[2 NJSuper Page 163] At the trial of this action I was constrained to remark that I regarded it to be lamentable that this widow and her step-daughter, the principals in this litigation, should permit personal antagonisms to overcast that intelligent conciliatory prudence which is undoubtedly native to both and thereby possibly to jeopardize the continuance of an industrial enterprise so successfully conducted and developed over a span of years by the late Bayard L. Dunkle.
It was in 1906 that Mr. Dunkle caused the incorporation in New Jersey of the National Porcelain Company to engage in the manufacture of pottery, porcelain, and tile. In July 1943 the corporate name of the company was changed to National Ceramic Company, by which it is now known. The business operations continue under the management of Mr. Joseph A. Schermerhorn, who has been associated with the company since 1929.
On March 5, 1947, Mr. Dunkle, while sojourning with his wife in Florida, died testate, possessed, inter alia , of 1551 shares of the common stock of the corporation, of a total of slightly less than 2000 shares issued and outstanding. By his will he nominated his widow and the Broad Street National Bank of Trenton as the representatives of his estate. The plaintiff is the daughter of the decedent by a former marriage, a stockholder of the company, and a life beneficiary of a portion of the income to be derived from a testamentary trust established by the decedent, the corpus of which consists of the common stock held by him.
Tersely stated, the subject in controversy is introduced by the charge of the plaintiff in a bill (subsequently amended) filed on April 12, 1948, in the Court of Chancery, that since the death of her father, Mr. Dunkle, the defendant Mae K. Dunkle, widow of the decedent, has profitably contrived to acquire for her personal use excessive sums of money from the funds of the corporation under the ostensible guise of salary to which she has not been lawfully or reasonably entitled. The plaintiff implores this court to investigate. Cf. Riddle v. Mary A. Riddle Co. , 142 N.J. Eq. 147, 59 A.2d 599.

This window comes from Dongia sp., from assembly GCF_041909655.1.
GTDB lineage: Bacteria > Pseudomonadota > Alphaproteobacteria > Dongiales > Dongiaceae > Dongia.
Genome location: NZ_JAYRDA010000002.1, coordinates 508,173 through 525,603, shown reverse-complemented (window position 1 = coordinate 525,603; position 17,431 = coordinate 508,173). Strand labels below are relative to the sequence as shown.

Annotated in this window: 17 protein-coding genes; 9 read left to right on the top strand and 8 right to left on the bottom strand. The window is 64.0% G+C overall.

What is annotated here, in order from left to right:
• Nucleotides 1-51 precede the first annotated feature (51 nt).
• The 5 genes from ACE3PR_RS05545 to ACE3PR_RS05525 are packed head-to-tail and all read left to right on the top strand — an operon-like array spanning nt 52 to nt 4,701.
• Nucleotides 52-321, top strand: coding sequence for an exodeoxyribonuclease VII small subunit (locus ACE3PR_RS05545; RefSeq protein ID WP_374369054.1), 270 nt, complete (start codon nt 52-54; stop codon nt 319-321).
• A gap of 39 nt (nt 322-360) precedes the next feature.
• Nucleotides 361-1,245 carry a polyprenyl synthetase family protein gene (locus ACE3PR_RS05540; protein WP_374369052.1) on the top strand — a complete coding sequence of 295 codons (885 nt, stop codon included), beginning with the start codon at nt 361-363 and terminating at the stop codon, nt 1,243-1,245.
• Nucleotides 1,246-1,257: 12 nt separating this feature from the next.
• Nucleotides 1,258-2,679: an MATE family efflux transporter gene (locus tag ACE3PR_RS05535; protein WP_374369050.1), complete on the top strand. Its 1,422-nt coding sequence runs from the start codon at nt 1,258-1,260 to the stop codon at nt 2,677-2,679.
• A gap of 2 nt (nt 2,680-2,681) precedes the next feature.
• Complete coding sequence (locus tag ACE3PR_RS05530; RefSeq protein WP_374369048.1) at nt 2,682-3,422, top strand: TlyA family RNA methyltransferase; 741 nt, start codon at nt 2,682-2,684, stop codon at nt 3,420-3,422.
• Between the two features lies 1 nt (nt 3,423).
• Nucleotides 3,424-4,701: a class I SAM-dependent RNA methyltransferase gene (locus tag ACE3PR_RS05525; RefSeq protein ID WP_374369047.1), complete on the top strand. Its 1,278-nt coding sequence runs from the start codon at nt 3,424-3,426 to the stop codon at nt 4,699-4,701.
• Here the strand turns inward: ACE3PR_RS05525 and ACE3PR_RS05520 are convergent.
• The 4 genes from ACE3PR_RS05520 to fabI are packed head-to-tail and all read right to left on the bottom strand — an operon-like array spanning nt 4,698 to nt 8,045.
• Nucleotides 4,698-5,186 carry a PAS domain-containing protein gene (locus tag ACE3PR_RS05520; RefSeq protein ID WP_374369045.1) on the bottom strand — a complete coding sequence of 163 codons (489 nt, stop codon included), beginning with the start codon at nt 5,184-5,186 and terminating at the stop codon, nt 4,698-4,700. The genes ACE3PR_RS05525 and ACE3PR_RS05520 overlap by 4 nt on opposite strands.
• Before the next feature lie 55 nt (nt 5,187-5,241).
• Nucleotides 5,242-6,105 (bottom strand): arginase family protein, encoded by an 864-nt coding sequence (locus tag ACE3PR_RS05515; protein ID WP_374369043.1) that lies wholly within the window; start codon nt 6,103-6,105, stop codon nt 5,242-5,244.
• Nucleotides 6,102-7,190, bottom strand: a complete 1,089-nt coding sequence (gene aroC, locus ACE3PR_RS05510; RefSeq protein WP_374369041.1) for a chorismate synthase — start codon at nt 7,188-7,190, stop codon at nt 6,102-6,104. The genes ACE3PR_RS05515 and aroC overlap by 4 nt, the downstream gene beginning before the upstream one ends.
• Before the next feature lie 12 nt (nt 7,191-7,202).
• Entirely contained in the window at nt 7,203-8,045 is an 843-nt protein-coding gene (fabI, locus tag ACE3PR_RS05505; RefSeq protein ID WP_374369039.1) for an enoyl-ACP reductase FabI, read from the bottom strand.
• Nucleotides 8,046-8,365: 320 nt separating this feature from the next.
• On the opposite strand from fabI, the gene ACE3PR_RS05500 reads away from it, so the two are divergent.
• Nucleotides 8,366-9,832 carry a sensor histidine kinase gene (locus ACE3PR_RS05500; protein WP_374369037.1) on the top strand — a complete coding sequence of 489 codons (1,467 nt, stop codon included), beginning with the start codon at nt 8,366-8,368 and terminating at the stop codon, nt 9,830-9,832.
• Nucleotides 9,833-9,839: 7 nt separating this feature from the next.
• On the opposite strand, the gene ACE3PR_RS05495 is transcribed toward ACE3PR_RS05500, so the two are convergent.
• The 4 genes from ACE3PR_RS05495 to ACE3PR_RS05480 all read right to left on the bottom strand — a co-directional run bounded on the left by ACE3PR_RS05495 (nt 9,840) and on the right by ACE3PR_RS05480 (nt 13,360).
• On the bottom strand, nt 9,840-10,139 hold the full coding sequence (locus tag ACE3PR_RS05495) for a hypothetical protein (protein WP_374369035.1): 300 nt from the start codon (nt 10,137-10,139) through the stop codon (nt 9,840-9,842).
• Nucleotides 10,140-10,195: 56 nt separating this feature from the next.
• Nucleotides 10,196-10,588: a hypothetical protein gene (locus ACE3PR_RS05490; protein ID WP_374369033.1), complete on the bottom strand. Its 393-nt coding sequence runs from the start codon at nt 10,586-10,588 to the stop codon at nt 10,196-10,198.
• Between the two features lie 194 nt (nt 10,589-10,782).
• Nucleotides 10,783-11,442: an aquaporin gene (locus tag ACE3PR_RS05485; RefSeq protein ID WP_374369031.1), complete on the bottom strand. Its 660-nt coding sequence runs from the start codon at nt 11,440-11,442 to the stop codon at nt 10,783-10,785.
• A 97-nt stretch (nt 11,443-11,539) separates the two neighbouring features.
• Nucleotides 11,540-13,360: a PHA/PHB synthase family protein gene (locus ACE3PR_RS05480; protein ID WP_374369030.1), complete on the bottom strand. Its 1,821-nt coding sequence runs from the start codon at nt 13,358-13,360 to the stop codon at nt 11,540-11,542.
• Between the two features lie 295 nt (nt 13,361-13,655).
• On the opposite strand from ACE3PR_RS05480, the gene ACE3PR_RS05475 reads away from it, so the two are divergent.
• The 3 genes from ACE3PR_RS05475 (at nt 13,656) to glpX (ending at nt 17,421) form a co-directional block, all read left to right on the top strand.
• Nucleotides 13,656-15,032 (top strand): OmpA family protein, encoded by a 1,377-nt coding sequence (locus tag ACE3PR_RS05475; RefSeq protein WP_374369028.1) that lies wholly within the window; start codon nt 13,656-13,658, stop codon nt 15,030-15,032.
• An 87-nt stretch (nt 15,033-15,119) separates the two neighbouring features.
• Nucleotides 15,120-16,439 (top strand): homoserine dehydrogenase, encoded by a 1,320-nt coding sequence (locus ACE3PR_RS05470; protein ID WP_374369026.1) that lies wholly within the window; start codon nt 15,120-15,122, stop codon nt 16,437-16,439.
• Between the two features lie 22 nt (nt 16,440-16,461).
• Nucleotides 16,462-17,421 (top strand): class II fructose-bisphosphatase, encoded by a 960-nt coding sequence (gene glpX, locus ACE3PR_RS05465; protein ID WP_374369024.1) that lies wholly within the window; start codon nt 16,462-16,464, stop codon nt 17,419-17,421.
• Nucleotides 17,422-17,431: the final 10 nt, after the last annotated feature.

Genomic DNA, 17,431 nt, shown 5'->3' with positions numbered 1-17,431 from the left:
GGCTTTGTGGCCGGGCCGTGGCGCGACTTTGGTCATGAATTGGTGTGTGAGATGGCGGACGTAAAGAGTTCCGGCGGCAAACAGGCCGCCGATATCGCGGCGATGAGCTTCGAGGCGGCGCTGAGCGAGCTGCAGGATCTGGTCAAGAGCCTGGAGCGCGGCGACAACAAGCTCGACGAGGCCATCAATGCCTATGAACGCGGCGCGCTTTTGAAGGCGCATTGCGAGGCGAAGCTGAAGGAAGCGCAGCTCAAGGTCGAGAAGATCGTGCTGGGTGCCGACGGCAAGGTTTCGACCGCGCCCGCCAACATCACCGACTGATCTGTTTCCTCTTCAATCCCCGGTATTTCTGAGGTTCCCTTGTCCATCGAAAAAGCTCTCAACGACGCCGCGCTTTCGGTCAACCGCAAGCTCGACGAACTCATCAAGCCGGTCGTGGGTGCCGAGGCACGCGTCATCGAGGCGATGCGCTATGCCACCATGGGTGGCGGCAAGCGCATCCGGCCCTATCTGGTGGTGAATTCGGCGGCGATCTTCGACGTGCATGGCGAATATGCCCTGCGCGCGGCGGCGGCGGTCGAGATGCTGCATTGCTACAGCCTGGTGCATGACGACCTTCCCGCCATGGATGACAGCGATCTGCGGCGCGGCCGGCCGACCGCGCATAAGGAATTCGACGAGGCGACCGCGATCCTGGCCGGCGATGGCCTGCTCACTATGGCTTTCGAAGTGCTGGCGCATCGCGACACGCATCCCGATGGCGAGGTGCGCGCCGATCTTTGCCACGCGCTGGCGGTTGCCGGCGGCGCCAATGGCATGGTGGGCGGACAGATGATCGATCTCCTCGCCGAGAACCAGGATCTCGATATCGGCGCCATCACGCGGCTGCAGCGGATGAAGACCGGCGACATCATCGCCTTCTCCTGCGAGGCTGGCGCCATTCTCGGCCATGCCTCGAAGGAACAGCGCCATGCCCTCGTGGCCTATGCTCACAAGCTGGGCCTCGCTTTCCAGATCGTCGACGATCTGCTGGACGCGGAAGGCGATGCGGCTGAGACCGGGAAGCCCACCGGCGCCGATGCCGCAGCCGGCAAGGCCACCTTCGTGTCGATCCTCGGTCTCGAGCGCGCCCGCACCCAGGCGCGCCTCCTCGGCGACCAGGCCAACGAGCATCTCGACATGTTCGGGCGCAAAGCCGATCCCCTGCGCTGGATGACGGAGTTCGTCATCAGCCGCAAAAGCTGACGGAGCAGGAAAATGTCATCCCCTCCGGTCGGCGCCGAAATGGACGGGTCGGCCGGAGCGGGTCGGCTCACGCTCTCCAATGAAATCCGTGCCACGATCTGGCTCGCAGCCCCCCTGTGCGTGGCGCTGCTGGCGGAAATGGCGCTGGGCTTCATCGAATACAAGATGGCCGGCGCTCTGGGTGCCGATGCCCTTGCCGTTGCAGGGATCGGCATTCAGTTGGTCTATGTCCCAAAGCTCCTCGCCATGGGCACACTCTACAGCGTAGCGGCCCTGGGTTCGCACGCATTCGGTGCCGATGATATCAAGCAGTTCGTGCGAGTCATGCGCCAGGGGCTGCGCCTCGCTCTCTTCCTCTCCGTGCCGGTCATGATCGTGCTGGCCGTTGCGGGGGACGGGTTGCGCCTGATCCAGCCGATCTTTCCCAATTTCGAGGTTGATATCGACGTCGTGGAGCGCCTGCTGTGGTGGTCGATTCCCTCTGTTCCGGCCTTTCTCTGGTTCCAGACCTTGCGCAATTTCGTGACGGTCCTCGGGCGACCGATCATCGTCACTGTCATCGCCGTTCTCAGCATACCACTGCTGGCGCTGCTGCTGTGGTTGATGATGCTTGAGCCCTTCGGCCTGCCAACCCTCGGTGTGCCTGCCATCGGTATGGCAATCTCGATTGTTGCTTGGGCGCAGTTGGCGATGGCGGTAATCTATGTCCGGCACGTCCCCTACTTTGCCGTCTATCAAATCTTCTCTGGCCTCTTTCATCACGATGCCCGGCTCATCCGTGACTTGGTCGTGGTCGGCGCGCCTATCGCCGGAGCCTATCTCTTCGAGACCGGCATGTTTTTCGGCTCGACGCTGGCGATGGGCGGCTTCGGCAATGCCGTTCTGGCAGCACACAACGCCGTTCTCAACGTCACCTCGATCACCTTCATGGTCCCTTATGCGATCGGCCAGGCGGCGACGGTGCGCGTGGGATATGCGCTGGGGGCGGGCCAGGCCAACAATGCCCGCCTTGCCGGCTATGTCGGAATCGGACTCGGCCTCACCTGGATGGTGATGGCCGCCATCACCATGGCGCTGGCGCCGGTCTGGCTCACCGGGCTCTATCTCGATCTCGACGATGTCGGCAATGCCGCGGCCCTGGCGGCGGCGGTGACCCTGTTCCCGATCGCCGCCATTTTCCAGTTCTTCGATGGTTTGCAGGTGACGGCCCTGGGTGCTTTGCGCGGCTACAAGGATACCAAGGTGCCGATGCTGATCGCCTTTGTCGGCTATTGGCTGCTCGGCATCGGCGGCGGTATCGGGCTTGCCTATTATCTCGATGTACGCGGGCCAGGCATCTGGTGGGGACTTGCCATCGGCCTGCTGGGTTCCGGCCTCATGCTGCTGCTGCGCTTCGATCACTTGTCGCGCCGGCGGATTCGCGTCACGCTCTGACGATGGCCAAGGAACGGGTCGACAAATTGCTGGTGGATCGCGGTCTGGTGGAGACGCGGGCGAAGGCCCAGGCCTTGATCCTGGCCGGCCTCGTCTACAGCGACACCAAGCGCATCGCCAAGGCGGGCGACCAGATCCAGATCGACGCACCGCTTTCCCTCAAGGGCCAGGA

It is perhaps well to interject here the information that the plaintiff's complaint against the executors and the counter-claims against the plaintiff were voluntarily dismissed and withdrawn respectively at the trial. The corporation properly assumes a neutral position. Slutzker v. Rieber , 132 N.J. Eq. 412, 28 A.2d 528.
A summarized narrative of the major factual circumstances will, I trust, reveal the basis, under applicable principles of law and equity, of my final judgment.
Although Mr. Dunkle, died, as I have said, in Florida on March 5, 1947, Mrs. Dunkle immediately returned to Trenton and on Saturday, March 8, 1947, she invited Mr. Schermerhorn, the general manager of the company, Miss Hunt, an office employee of secretarial ability, and the plaintiff to assemble at her home at a stated time on the following day, Sunday, March 9, 1947. Thus congregated Mrs. Dunkle announced that in accordance with her interpretation of the wishes of her late husband, she would temporarily clench the offices previously occupied by him of president and treasurer of the corporation at an annual salary of $12,000. The nail was hit on the head, and one can easily envision the speechless servility of those who were present, then unaware of the testamentary desires of Mr. Dunkle, and sense their submission to the representations of Mrs. Dunkle so authoritatively expressed.
Mrs. Dunkle circumspectly contemplated the propriety of having some memorial of the action thus taken embodied in the minutes of the activities of the corporation. This she directed Mr. Schermerhorn to accomplish with the aid of Miss Hunt, Her directions were obeyed and a conformable note was inserted in the minute book, but upon reflection Mrs. Dunkle apprehended that perhaps the action taken on a Sunday might not be lawful, and she requested that the entry in the minutes be amended to relate to a meeting purported to have been held on Saturday, March 8, 1947. Again her request was respected. On March 10, 1947, Mrs. Dunkle achieved her first opportunity to examine her husband's will, and upon ascertaining that her husband had failed to make any immediately available cash bequest to her, she instructed Miss Hunt again to amend the notes to indicate an official approval on March 8, 1947, of her salary at the sum of $24,000 per annum. The surviving note indicates that the latter action was taken at a meeting held on March 10, 1948.
There is demonstrable evidence that four and perhaps five testimonials relating to the purported election of Mrs. Dunkle as president and treasurer of the company and to the amount of her annual ...